2020 Election

Democratic Party Cries Foul over Howard Schultz's Potential 2020 Run

The former Starbucks chairman told CBS he would run as an independent.

By Hayat Norimine January 28, 2019

Former Starbucks chairman and CEO Howard Schultz on Sunday continued to fuel speculation over his presidential candidacy in 2020, telling CBS's 60 Minutes that he's considering entering the race—as an independent. 

"I am seriously thinking of running for president. I will run as a centrist independent outside of the two-party system," he told CBS. "We're living at a most fragile time, not only the fact that this president is not qualified to be the president, but the fact that both parties are consistently not doing what's necessary on behalf of the American people and are engaged every single day in revenge politics."

Despite the fact that Schultz acknowledged he's been a lifelong Democrat, he made a bizarre pivot and reiterated many Republican talking points, by slamming: "extremes on both sides," a claim Trump tosses around in response to criticisms about his response to white supremacy; "revenge politics," another phrase popularized during the Brett Kavanaugh hearings; and the $21 trillion in national debt, a statistic GOP candidates have long exhibited to show fiscal responsibility.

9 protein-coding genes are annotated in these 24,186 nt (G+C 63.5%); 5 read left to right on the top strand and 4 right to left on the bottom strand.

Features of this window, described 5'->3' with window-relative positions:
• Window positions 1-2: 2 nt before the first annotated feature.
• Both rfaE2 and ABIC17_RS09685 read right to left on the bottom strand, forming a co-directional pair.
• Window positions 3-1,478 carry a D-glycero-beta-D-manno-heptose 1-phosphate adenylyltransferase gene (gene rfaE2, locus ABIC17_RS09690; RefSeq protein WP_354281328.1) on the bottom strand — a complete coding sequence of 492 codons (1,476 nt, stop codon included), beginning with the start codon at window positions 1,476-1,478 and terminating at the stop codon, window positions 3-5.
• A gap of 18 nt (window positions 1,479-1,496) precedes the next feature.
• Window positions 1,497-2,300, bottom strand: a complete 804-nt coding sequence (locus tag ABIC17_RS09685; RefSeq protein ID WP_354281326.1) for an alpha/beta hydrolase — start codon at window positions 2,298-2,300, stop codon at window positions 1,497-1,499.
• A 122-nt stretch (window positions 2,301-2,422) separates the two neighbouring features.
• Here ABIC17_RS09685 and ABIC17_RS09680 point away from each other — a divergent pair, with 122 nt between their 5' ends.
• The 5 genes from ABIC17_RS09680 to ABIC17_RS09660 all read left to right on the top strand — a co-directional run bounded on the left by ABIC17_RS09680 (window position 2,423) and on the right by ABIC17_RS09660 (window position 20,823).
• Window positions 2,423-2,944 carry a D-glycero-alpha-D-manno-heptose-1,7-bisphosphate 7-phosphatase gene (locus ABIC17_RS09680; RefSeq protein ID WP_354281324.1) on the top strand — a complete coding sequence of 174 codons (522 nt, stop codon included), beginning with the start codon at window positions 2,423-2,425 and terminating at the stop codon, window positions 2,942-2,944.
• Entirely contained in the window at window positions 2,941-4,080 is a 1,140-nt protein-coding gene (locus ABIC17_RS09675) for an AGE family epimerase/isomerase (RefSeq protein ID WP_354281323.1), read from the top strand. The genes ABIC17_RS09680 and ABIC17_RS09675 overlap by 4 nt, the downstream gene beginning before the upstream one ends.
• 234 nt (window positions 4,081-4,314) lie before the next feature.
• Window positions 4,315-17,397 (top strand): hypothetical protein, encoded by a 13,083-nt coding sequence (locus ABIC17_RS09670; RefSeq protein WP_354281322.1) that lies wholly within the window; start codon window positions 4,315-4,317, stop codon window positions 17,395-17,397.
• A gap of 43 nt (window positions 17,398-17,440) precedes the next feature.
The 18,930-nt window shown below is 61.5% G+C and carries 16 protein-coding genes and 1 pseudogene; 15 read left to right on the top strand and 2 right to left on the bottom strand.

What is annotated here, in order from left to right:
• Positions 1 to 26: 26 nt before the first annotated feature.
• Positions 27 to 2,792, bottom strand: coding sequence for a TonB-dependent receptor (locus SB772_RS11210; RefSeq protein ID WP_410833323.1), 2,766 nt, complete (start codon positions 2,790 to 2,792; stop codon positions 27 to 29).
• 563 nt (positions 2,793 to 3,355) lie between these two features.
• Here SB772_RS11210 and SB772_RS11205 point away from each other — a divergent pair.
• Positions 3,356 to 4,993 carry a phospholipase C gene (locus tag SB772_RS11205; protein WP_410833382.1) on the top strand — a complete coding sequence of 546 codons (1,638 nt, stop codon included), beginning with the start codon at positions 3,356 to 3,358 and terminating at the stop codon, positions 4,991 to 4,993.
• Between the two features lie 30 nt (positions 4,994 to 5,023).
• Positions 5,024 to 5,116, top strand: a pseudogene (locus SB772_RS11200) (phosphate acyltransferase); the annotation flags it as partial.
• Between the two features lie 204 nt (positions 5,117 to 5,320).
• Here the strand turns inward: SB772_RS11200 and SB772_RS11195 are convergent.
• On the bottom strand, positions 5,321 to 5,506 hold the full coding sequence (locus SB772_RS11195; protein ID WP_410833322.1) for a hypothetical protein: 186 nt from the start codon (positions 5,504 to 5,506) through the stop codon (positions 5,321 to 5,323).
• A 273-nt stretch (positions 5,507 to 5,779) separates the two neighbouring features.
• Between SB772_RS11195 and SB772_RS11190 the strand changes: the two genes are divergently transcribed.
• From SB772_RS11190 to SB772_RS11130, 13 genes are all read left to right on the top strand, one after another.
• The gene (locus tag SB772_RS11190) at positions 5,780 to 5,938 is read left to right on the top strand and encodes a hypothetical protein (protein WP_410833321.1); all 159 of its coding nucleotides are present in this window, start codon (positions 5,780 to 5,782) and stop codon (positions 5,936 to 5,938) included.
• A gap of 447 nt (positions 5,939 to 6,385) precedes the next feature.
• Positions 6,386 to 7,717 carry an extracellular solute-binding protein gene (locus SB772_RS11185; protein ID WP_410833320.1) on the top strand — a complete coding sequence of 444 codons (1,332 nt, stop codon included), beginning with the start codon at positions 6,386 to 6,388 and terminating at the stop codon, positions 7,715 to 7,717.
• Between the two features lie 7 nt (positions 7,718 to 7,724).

The Democratic Party was not pleased. For one thing, Schultz's candidacy as an independent would potentially draw some anti-Donald Trump centrists who would have otherwise voted for the Democratic candidate. The billionaire with name recognition, who's long claimed to have been a critic of the president, could jeopardize Democrats' chances of winning and help Trump ensure re-election. 

"Howard Schultz running as an independent isn't about bringing anyone together," said Tina Podlodowski, chair of the Washington State Democratic Party. "It's about one person: Howard Schultz." 

In response to a question about whether he's concerned about taking votes away from the Democratic candidate, Schultz began to resemble the president he claimed to have opposed; he repeated messaging that had haunting echoes of the 2016 presidential race: "I want to see the American people win. I want to see America win." 

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